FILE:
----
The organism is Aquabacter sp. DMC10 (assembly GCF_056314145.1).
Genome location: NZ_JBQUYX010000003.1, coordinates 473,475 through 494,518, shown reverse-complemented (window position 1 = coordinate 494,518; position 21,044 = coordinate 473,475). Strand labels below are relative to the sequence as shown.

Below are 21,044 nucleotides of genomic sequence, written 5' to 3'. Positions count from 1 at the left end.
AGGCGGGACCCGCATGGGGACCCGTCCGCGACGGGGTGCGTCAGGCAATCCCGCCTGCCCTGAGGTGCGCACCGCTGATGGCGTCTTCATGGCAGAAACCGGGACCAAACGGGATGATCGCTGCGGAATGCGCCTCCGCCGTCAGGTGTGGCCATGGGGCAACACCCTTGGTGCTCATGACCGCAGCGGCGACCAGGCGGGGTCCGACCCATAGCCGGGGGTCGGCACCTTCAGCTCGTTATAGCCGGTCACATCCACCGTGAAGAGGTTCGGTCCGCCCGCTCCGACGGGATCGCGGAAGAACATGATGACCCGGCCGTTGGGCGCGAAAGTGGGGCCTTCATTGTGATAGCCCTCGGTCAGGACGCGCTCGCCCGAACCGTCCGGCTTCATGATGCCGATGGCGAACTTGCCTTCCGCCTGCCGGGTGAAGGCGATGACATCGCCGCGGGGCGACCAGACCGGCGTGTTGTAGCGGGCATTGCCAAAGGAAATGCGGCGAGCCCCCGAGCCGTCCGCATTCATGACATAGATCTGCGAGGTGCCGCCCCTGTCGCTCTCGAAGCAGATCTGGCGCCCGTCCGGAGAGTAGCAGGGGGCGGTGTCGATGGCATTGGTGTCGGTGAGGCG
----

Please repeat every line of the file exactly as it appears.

The organism is Aquabacter sp. DMC10 (assembly GCF_056314145.1).
Genome location: NZ_JBQUYX010000003.1, coordinates 473,475 through 494,518, shown reverse-complemented (window position 1 = coordinate 494,518; position 21,044 = coordinate 473,475). Strand labels below are relative to the sequence as shown.

Below are 21,044 nucleotides of genomic sequence, written 5' to 3'. Positions count from 1 at the left end.
AGGCGGGACCCGCATGGGGACCCGTCCGCGACGGGGTGCGTCAGGCAATCCCGCCTGCCCTGAGGTGCGCACCGCTGATGGCGTCTTCATGGCAGAAACCGGGACCAAACGGGATGATCGCTGCGGAATGCGCCTCCGCCGTCAGGTGTGGCCATGGGGCAACACCCTTGGTGCTCATGACCGCAGCGGCGACCAGGCGGGGTCCGACCCATAGCCGGGGGTCGGCACCTTCAGCTCGTTATAGCCGGTCACATCCACCGTGAAGAGGTTCGGTCCGCCCGCTCCGACGGGATCGCGGAAGAACATGATGACCCGGCCGTTGGGCGCGAAAGTGGGGCCTTCATTGTGATAGCCCTCGGTCAGGACGCGCTCGCCCGAACCGTCCGGCTTCATGATGCCGATGGCGAACTTGCCTTCCGCCTGCCGGGTGAAGGCGATGACATCGCCGCGGGGCGACCAGACCGGCGTGTTGTAGCGGGCATTGCCAAAGGAAATGCGGCGAGCCCCCGAGCCGTCCGCATTCATGACATAGATCTGCGAGGTGCCGCCCCTGTCGCTCTCGAAGCAGATCTGGCGCCCGTCCGGAGAGTAGCAGGGGGCGGTGTCGATGGCATTGGTGTCGGTGAGGCG